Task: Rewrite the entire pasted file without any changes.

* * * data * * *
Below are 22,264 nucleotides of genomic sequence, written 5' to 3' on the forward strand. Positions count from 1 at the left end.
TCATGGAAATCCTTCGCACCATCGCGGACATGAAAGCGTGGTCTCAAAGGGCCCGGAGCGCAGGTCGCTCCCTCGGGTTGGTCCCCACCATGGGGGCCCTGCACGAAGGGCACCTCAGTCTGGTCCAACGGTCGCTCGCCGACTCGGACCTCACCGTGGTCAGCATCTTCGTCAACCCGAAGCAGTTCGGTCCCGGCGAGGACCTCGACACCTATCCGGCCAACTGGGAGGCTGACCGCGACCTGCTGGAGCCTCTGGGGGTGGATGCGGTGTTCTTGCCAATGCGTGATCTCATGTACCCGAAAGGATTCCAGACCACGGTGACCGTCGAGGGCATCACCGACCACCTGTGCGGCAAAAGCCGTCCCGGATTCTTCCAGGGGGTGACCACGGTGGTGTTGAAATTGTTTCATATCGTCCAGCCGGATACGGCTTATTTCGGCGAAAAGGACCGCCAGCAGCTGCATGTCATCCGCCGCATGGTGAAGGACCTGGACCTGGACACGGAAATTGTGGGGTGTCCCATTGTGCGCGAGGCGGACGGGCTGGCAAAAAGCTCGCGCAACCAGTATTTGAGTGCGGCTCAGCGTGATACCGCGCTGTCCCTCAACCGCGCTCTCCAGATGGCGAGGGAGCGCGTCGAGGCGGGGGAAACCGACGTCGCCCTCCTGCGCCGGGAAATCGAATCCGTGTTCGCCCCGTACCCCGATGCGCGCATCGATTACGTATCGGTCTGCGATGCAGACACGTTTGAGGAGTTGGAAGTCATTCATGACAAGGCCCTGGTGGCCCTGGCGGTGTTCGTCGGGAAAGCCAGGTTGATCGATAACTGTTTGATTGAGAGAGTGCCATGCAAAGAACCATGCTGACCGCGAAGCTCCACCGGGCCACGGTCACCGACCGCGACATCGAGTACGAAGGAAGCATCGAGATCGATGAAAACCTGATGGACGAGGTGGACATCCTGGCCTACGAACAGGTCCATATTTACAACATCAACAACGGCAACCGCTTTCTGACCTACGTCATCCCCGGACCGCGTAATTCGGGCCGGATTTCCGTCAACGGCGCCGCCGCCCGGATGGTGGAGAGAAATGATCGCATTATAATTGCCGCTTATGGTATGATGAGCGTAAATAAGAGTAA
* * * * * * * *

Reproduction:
Below are 22,264 nucleotides of genomic sequence, written 5' to 3' on the forward strand. Positions count from 1 at the left end.
TCATGGAAATCCTTCGCACCATCGCGGACATGAAAGCGTGGTCTCAAAGGGCCCGGAGCGCAGGTCGCTCCCTCGGGTTGGTCCCCACCATGGGGGCCCTGCACGAAGGGCACCTCAGTCTGGTCCAACGGTCGCTCGCCGACTCGGACCTCACCGTGGTCAGCATCTTCGTCAACCCGAAGCAGTTCGGTCCCGGCGAGGACCTCGACACCTATCCGGCCAACTGGGAGGCTGACCGCGACCTGCTGGAGCCTCTGGGGGTGGATGCGGTGTTCTTGCCAATGCGTGATCTCATGTACCCGAAAGGATTCCAGACCACGGTGACCGTCGAGGGCATCACCGACCACCTGTGCGGCAAAAGCCGTCCCGGATTCTTCCAGGGGGTGACCACGGTGGTGTTGAAATTGTTTCATATCGTCCAGCCGGATACGGCTTATTTCGGCGAAAAGGACCGCCAGCAGCTGCATGTCATCCGCCGCATGGTGAAGGACCTGGACCTGGACACGGAAATTGTGGGGTGTCCCATTGTGCGCGAGGCGGACGGGCTGGCAAAAAGCTCGCGCAACCAGTATTTGAGTGCGGCTCAGCGTGATACCGCGCTGTCCCTCAACCGCGCTCTCCAGATGGCGAGGGAGCGCGTCGAGGCGGGGGAAACCGACGTCGCCCTCCTGCGCCGGGAAATCGAATCCGTGTTCGCCCCGTACCCCGATGCGCGCATCGATTACGTATCGGTCTGCGATGCAGACACGTTTGAGGAGTTGGAAGTCATTCATGACAAGGCCCTGGTGGCCCTGGCGGTGTTCGTCGGGAAAGCCAGGTTGATCGATAACTGTTTGATTGAGAGAGTGCCATGCAAAGAACCATGCTGACCGCGAAGCTCCACCGGGCCACGGTCACCGACCGCGACATCGAGTACGAAGGAAGCATCGAGATCGATGAAAACCTGATGGACGAGGTGGACATCCTGGCCTACGAACAGGTCCATATTTACAACATCAACAACGGCAACCGCTTTCTGACCTACGTCATCCCCGGACCGCGTAATTCGGGCCGGATTTCCGTCAACGGCGCCGCCGCCCGGATGGTGGAGAGAAATGATCGCATTATAATTGCCGCTTATGGTATGATGAGCGTAAATAAGAGTAA